ISLAMABAD, Pakistan, April 20, 2011 — Leaders in both Pakistan and the United States recognize the importance of a strategic partnership with each other and will work through problems to ensure it remains strong, the chairman of the Joint Chiefs of Staff said here today.
Navy Adm. Mike Mullen acknowledged relations between the two countries hit a rough patch after CIA contractor Raymond Davis shot two men in Lahore.
Davis was in Pakistani custody for seven weeks, and his release in March — after the victim’s relatives received compensation — caused rioting.
“When we go through a crisis like this, the focus is to assess where we are, [determine whether there are] causal factors with respect to that, and assess that and move forward,” Mullen told Pakistani reporters at the U.S. embassy.
Relations between the two militaries remain good, the chairman said.
“We are experiencing better coordination in the [Afghanistan-Pakistan] border area than we’ve ever had,” he said. “I have more relationships up and down the chain of command … in ways a couple of years ago just didn’t exist — all of which I’m encouraged by.”
The growth of relations is not limited to the Pakistani army. The Pakistani air force and navy are partnering with the U.S. Air Force and Navy, the chairman said.
“Overall, I’m optimistic, but fully aware and fully cognizant of the very difficult time we’ve recently been through,” he said.
Mullen said he is concerned about the growth and threat of terrorism in Pakistan, noting that the Lashkar-e-Taiba, or LeT, which launched the attack in Mumbai in 2008, is not just an eastern Pakistan threat focused on India.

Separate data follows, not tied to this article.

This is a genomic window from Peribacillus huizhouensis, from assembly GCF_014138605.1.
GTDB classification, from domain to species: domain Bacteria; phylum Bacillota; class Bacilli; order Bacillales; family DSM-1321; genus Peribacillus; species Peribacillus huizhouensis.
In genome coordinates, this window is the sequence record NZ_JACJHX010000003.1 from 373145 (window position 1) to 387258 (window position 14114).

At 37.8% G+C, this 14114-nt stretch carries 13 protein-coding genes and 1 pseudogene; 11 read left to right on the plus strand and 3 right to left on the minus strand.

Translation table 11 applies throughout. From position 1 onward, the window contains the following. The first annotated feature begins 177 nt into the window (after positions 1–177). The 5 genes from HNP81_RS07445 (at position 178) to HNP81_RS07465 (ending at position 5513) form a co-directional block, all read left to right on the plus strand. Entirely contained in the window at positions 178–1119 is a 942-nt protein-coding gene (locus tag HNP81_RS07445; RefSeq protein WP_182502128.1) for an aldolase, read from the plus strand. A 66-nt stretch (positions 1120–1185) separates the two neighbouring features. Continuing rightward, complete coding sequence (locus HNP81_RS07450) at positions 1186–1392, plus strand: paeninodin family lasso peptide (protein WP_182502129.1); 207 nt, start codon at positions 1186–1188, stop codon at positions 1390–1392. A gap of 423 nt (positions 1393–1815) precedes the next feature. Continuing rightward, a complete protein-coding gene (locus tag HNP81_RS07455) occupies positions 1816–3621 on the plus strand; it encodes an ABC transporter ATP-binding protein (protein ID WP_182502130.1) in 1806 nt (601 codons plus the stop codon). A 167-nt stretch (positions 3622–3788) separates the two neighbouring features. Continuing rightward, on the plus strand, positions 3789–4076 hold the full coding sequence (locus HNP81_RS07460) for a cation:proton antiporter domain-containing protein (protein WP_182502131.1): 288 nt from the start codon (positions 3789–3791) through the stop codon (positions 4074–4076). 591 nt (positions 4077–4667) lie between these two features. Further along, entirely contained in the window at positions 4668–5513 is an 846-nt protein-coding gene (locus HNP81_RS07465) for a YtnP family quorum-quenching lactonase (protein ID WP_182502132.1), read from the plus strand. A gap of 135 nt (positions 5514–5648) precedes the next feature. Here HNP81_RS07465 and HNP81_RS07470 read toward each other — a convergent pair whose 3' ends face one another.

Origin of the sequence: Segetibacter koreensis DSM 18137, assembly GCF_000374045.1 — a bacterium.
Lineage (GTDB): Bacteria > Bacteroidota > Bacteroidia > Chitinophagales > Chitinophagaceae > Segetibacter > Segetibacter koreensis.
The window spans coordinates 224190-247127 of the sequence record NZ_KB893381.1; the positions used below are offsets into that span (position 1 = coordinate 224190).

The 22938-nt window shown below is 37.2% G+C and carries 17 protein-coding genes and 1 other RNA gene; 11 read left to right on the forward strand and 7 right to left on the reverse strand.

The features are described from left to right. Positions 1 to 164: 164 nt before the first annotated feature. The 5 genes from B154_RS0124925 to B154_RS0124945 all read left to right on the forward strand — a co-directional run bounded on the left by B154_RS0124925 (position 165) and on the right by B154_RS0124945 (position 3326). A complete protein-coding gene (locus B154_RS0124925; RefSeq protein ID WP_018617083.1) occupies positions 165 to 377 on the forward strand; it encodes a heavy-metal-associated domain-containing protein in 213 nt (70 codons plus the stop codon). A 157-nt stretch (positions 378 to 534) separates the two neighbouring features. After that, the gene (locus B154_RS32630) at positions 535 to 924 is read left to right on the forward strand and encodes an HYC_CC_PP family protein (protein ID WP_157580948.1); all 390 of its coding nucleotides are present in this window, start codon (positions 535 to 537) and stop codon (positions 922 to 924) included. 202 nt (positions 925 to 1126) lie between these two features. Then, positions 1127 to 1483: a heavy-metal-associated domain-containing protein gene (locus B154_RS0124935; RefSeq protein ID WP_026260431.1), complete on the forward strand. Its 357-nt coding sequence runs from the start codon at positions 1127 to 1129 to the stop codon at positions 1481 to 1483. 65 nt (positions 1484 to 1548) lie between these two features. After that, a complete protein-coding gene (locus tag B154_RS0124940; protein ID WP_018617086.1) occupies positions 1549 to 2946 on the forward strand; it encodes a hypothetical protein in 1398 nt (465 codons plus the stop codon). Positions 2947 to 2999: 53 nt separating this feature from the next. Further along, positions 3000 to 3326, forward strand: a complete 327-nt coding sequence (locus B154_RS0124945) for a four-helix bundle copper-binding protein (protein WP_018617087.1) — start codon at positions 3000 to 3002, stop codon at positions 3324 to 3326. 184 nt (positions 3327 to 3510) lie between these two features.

“I see them with global aspirations,” he told the Pakistani reporters. Several terrorist organizations — including the Haqqani network, al-Qaida, LeT and the Jamaat-ud-Dawah — are working together, the chairman added.
“There’s a syndication that’s occurring in the region over the course of the last three years that is more and more worrisome,” he said. And the Tehrik-i-Taliban, which Pakistani government officials see as the main threat to the country, “has espoused aspirations outside the region,” Mullen added.
The syndication means that terrorist leaders merge their capabilities and assist each other in attacks, the chairman explained.
“That’s what leads me to believe that the border area between Afghanistan and Pakistan is the epicenter of terrorism in the world,” he said. “And it breeds more and more of capability over time.”
All countries in the region need to be involved, Mullen said, and that includes India.
“It’s going to get worse over time, and they will kill more and more innocent people over time,” he said. “Responsible civilian leadership in all these countries has to continue to address these issues.”
U.S. Department of Defense
Office of the Assistant Secretary of Defense (Public Affairs)
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